Monday, August 9, 2010
Black-Scholes and Monte Carlo
Aside from the lattice method discussed in yesterday's entry, the two most important methods of valuing the expense of stock options as compensation are: the Black-Scholes-Merton (BSM) formula, and a Monte Carlo simulation.
BSM is here.
This amounts to valuing an option to buy a share of stock by making certain simplifying assumptions. The devisers of the formula were explicit about these assumptions. One of the more important of them is that extreme price changes are very rare, because the movements in the value of the underlying stock follow lognormal distribution. Many scholars have quarrelled with this, but BSM does still offer a useful approximation of the value of such options.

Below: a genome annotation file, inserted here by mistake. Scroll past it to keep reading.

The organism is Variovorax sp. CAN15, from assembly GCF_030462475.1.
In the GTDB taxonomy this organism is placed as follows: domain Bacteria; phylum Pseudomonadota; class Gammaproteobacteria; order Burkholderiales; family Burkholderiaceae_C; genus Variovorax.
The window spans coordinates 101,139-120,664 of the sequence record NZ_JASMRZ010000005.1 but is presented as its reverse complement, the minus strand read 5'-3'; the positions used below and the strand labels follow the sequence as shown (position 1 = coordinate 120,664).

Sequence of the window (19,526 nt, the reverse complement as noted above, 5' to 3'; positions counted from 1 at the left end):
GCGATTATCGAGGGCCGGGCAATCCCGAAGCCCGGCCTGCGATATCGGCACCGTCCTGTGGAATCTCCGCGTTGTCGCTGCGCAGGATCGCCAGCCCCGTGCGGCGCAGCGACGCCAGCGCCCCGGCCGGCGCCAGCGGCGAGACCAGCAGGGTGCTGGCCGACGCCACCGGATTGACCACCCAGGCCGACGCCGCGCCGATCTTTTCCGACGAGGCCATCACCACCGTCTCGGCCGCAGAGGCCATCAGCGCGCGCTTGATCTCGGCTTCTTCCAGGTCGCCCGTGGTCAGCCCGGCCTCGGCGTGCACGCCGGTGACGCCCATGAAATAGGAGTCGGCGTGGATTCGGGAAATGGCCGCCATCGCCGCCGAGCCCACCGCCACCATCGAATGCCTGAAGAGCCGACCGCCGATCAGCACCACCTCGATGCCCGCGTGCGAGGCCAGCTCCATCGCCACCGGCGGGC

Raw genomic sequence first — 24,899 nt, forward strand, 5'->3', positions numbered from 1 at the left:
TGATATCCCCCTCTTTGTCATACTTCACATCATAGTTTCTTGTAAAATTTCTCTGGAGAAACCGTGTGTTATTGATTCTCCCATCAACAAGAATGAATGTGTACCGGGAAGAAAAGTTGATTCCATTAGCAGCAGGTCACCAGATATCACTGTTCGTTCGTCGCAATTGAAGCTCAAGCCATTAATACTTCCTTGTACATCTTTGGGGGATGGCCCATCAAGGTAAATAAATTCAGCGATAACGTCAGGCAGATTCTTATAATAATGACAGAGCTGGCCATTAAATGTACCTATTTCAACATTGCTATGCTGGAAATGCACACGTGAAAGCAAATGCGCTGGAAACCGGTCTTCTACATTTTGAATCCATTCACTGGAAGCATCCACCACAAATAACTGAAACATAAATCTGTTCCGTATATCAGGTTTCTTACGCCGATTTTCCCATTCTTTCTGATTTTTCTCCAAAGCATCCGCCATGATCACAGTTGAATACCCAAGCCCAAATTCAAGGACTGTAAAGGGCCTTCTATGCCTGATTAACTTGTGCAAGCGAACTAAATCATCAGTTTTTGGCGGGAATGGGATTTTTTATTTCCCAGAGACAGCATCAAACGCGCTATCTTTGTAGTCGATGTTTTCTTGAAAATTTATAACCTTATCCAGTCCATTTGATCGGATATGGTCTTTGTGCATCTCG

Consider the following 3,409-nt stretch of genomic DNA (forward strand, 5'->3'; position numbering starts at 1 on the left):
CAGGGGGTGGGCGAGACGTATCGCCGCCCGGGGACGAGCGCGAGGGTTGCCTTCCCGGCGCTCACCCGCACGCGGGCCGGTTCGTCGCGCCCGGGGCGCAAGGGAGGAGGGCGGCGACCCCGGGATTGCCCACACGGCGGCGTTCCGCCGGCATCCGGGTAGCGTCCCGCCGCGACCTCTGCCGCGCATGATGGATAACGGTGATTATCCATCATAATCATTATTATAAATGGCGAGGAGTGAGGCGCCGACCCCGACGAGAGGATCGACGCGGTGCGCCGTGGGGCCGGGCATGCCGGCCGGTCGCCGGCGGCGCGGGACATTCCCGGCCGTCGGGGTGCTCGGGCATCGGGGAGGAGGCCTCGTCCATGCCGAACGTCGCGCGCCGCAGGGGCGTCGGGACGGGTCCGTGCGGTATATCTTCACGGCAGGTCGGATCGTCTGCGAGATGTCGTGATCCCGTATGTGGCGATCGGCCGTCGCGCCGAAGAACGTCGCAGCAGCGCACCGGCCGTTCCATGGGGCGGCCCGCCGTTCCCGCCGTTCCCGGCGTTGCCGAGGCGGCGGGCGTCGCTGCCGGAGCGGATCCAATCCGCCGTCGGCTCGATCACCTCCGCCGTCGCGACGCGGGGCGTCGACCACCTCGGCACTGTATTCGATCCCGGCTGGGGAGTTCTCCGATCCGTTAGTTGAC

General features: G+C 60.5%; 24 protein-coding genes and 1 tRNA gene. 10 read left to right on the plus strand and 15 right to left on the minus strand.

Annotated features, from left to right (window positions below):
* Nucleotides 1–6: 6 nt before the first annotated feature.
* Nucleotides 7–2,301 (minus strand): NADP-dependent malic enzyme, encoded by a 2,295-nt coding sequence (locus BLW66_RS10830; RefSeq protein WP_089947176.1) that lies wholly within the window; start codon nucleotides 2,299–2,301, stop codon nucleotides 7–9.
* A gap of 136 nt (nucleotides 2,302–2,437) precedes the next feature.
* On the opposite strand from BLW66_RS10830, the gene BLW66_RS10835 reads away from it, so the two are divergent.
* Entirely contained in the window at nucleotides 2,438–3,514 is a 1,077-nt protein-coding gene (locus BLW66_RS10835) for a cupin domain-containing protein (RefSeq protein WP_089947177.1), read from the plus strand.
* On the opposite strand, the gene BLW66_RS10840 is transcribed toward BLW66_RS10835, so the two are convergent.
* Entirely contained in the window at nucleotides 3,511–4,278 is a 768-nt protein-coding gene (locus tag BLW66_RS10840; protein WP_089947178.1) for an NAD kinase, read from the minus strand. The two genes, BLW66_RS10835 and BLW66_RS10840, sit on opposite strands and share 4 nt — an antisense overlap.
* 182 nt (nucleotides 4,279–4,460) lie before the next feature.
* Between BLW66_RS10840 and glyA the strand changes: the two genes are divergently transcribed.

Still: the "Monte Carlo" method has by far the cooler name, paying homage as it does to the city whose image I've uploaded with this entry.
Through the miracle known as a digital computer, modelers can run thousands of simulation paths covering possible price movements in the underlying asset -- the stock - and can assign a value to the option for each of these paths. The present value of the average of all those values is the Monte Carlo value of the option.